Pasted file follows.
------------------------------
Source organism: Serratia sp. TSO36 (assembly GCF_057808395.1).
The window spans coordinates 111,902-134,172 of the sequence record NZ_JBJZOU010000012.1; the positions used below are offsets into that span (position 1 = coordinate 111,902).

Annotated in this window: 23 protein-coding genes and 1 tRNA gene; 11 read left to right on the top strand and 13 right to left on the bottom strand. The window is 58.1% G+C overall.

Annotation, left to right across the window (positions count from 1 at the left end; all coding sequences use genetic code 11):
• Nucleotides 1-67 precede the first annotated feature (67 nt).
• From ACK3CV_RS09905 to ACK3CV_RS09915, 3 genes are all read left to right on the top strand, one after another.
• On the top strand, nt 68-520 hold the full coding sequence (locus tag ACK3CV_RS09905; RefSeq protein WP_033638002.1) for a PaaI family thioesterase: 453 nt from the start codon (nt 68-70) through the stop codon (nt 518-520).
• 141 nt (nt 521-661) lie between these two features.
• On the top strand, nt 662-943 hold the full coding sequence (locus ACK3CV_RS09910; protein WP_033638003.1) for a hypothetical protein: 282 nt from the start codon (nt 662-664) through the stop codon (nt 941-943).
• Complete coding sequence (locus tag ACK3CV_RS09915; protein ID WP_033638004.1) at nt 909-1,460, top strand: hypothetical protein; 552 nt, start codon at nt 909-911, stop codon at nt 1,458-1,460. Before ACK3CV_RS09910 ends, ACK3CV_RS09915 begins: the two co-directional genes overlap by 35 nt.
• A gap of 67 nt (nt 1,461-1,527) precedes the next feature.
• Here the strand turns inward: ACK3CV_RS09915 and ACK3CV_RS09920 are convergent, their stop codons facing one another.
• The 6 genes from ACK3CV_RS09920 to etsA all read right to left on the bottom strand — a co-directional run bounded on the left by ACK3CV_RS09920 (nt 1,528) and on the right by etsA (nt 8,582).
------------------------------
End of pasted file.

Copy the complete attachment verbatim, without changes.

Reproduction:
Source organism: Serratia sp. TSO36 (assembly GCF_057808395.1).
The window spans coordinates 111,902-134,172 of the sequence record NZ_JBJZOU010000012.1; the positions used below are offsets into that span (position 1 = coordinate 111,902).

Annotated in this window: 23 protein-coding genes and 1 tRNA gene; 11 read left to right on the top strand and 13 right to left on the bottom strand. The window is 58.1% G+C overall.

Annotation, left to right across the window (positions count from 1 at the left end; all coding sequences use genetic code 11):
• Nucleotides 1-67 precede the first annotated feature (67 nt).
• From ACK3CV_RS09905 to ACK3CV_RS09915, 3 genes are all read left to right on the top strand, one after another.
• On the top strand, nt 68-520 hold the full coding sequence (locus tag ACK3CV_RS09905; RefSeq protein WP_033638002.1) for a PaaI family thioesterase: 453 nt from the start codon (nt 68-70) through the stop codon (nt 518-520).
• 141 nt (nt 521-661) lie between these two features.
• On the top strand, nt 662-943 hold the full coding sequence (locus ACK3CV_RS09910; protein WP_033638003.1) for a hypothetical protein: 282 nt from the start codon (nt 662-664) through the stop codon (nt 941-943).
• Complete coding sequence (locus tag ACK3CV_RS09915; protein ID WP_033638004.1) at nt 909-1,460, top strand: hypothetical protein; 552 nt, start codon at nt 909-911, stop codon at nt 1,458-1,460. Before ACK3CV_RS09910 ends, ACK3CV_RS09915 begins: the two co-directional genes overlap by 35 nt.
• A gap of 67 nt (nt 1,461-1,527) precedes the next feature.
• Here the strand turns inward: ACK3CV_RS09915 and ACK3CV_RS09920 are convergent, their stop codons facing one another.
• The 6 genes from ACK3CV_RS09920 to etsA all read right to left on the bottom strand — a co-directional run bounded on the left by ACK3CV_RS09920 (nt 1,528) and on the right by etsA (nt 8,582).